Aggadic Poetry

Print Friendly, PDF & Email


Dovid Campbell

The Talmud’s non-legal portion, its multifaceted aggadah, has long been a fertile soil for Jewish thought. In our attempts to articulate “the Jewish view” on a subject, we often turn to the aggadah for clarity and guidance. In these poems, however, I turn to the aggadah not for its clarity but for its humanity; not for its guidance but for its embrace. It is my hope that these poems will inspire others to study the aggadah seriously, that is, as the poetry of Jewish experience. 

Becoming Other

There’s immortality at the top of that tree,
and I envy this little boy,
ascending toward a bird’s nest,
with grace.
His eyes are celestial pools, reflecting an inner light.
There’s immortality at the top of that tree,
but he’s not looking for it.
He’s looking for love in the boughs.

And then he’s falling, this little boy,
he’s falling,
but how?
And why?
And for what?
Who permitted it? Who foresaw?
Who will explain? Who will repair?

No one answers me,
only a whisper that I am lost,
that I am now Other,
because you will not admit
that the whole world is falling with this boy.
Your laws and your philosophies are falling with this boy,
Your governments, your hypocrisies,
Your plans and your stupid promises,

(and my heart,
my wretched heart)

falling forever with this boy.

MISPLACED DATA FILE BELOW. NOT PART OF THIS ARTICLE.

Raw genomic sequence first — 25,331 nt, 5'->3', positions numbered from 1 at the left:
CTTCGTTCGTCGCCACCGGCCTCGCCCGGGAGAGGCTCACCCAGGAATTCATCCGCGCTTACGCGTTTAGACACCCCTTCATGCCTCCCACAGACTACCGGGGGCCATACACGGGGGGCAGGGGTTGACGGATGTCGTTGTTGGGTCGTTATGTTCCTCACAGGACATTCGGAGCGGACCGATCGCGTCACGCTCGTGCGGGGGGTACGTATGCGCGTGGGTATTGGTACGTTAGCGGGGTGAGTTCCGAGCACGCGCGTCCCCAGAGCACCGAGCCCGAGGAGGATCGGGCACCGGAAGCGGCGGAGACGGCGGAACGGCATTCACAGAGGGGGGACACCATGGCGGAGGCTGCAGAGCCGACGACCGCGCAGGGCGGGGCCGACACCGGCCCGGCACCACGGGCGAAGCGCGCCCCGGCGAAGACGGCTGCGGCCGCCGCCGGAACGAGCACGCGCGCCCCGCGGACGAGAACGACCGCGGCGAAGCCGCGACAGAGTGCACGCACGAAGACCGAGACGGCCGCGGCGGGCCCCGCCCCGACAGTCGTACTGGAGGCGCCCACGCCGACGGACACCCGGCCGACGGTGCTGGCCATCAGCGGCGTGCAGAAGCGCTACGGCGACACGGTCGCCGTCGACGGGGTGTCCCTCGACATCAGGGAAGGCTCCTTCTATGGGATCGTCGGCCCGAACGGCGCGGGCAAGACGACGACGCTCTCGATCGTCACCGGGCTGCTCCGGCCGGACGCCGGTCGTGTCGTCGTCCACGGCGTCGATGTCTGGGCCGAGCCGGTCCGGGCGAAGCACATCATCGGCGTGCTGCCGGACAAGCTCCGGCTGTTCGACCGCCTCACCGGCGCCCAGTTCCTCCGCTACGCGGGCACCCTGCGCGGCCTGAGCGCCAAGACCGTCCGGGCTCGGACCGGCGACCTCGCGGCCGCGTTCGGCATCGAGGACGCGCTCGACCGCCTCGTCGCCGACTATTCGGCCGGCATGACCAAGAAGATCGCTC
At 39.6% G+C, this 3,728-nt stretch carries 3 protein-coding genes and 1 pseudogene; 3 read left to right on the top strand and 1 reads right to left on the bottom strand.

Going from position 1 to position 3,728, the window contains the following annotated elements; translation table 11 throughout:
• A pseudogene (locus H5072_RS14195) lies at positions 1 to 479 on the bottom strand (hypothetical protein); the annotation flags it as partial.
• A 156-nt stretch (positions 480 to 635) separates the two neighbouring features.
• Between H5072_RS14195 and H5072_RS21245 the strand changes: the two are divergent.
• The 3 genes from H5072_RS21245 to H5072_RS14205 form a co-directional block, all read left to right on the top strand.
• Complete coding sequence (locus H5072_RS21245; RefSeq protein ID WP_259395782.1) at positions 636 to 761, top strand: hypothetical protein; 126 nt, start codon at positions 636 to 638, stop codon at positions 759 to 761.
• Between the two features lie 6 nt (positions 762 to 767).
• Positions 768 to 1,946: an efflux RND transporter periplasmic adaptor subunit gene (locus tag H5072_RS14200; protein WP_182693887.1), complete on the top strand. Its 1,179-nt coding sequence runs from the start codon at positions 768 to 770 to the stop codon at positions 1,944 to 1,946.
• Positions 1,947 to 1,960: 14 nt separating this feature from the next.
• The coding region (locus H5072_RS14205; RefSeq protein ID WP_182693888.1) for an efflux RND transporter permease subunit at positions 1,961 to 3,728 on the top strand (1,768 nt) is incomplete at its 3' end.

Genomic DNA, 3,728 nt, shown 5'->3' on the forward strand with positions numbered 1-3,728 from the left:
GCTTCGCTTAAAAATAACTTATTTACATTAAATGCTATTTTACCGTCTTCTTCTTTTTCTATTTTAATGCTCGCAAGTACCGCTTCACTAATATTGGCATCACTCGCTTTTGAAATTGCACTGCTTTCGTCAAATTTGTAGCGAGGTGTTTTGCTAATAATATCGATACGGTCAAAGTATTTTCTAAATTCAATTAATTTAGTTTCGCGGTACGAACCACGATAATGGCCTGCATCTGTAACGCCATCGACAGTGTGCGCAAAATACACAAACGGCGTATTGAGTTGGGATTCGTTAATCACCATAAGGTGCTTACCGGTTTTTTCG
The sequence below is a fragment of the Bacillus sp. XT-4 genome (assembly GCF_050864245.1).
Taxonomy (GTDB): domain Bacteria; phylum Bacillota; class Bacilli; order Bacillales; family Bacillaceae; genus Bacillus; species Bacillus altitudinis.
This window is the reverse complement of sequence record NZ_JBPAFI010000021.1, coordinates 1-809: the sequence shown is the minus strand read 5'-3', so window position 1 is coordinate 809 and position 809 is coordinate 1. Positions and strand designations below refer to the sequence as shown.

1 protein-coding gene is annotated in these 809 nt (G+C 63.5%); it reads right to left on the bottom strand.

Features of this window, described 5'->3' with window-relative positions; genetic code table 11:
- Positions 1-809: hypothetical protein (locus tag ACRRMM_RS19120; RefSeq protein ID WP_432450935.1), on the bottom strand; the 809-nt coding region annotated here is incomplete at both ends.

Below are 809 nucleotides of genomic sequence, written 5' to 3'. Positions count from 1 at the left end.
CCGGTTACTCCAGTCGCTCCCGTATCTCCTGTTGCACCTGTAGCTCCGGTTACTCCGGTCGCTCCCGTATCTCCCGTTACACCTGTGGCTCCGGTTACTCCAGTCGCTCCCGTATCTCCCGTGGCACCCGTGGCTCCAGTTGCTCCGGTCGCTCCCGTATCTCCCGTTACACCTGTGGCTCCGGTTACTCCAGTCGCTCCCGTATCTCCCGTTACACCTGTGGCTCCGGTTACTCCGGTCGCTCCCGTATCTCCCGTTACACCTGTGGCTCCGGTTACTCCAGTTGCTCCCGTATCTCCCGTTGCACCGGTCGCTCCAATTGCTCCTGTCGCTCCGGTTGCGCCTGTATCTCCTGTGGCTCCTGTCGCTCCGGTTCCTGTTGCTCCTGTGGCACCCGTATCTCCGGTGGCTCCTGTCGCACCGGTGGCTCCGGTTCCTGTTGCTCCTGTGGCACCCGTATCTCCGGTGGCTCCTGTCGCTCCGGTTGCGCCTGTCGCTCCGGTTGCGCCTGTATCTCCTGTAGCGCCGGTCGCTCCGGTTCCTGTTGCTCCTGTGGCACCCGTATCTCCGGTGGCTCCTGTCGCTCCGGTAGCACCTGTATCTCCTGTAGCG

Trees of Knowledge

The trees are cutting down men,
slicing them thin,
and writing poetry on them.
A lovely ode was cut into my father’s liver,
A sonnet carved
at the back of my son’s brain.
I read it often.
The words flow beautifully,
but occasionally a memory of his slips in,
an afternoon we spent in the fields,
and the meter is ruined.
The poem is about the changing colors
of a grown man’s beard.
And then my son is asking
why the earth is filled with thistles,
and maybe we can finally
go home.
The beard is now gray;
the poem ends.

Dovid Campbell is the creator of NatureofTorah.com, a project exploring the Torah's role in revealing the moral beauty of the natural world. He holds a degree in microbiology from the University of Arizona and multiple certificates in the field of complex systems. His writings on Jewish philosophy have appeared in Hakirah, Tradition, and Aish.com. He can be reached at dovidcampbell@gmail.com.